Children's life jackets

All children should wear a life jacket, when they are in any open area of a vessel. During an incident you may not have the opportunity to help children.

It should not be worn when a child is within a deck-house, cabin or secure enclosed space as it could stop them making a safe exit.

A life jacket must be securely zipped and clipped at all times to be effective. If not appropriately fitted, a child may slip out of the life jacket when in the water, or maybe forced into a dangerous face-down position when in the water.

Choosing a child's life jacket

  • If you’re not sure which lifejacket level your child needs, answer some quick questions to know before you go.
  • Do not compromise on quality.
  • It should be appropriate for your child's weight, fit them securely and not move around in any way that may impair its performance.
  • A crotch strap fitting will prevent the jacket bunching up around the child's neck and will prevent your child falling out of the bottom.
  • Choose a life jacket level 100 that complies with the requirements for all waters and will support your child in a face-up position if in the water in calm water conditions.
  • Remember that a life jacket level 50 or 50S may not roll your child into a face-up position in calm water conditions should they be unconscious.
  • Match the weight range of the jacket with the weight of your child.
  • Check that it complies with the appropriate standard for the type of life jacket being used - see Adult life jackets for more information.

It is extremely important that a life jacket is fitted correctly, as per the examples provided below.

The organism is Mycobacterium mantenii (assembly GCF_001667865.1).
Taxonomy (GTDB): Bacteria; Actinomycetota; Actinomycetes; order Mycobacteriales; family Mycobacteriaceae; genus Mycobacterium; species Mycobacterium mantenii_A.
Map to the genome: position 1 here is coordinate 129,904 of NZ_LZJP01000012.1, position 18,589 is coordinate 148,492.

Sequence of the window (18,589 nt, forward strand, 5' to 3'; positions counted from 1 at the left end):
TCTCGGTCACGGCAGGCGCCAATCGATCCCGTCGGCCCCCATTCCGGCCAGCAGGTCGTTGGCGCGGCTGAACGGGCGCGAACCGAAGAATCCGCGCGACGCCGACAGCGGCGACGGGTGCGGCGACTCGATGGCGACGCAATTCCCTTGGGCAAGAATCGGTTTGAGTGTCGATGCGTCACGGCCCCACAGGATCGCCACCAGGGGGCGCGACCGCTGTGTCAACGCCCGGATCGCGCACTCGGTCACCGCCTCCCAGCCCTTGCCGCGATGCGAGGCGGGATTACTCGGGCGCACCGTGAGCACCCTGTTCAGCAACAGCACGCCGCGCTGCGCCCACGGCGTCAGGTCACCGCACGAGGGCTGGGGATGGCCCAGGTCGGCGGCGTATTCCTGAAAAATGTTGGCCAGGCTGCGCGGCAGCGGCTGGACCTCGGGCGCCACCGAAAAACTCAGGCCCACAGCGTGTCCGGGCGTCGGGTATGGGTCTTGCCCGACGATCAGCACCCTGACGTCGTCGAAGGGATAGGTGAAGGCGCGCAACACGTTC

This life jacket is the correct size
Personal flotation device that is the correct fit and is proportionate to the wearer’s body size.

The weight rating of 22-40 kg is appropriate for the child's weight of 24 kg, and the size appears to be proportionate to the child's body size.

This life jacket is too bigPersonal flotation device that is too big for the child wearing it. It is too loose and may come off if they fell into water.

If a child fell into the water they would probably fall straight through the bottom of this jacket.

This life jacket is too smallPersonal flotation device that is too small for the person wearing it. The fastenings can't reach across the wearer's body to secure it.

The child's weight may exceed the weight rating and if the child fell into the water it may not keep them afloat.

This life jacket is too big
 Personal flotation device that is too big for the wearer, the collar has too much floatation and would possibly stop the child wearer  from floating face up.

Even if the child didn't fall through the large fittings, it may be too bulky to keep the child afloat face up and out of the water.

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Page last updated 18 May 2021

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Department for Infrastructure and Transport
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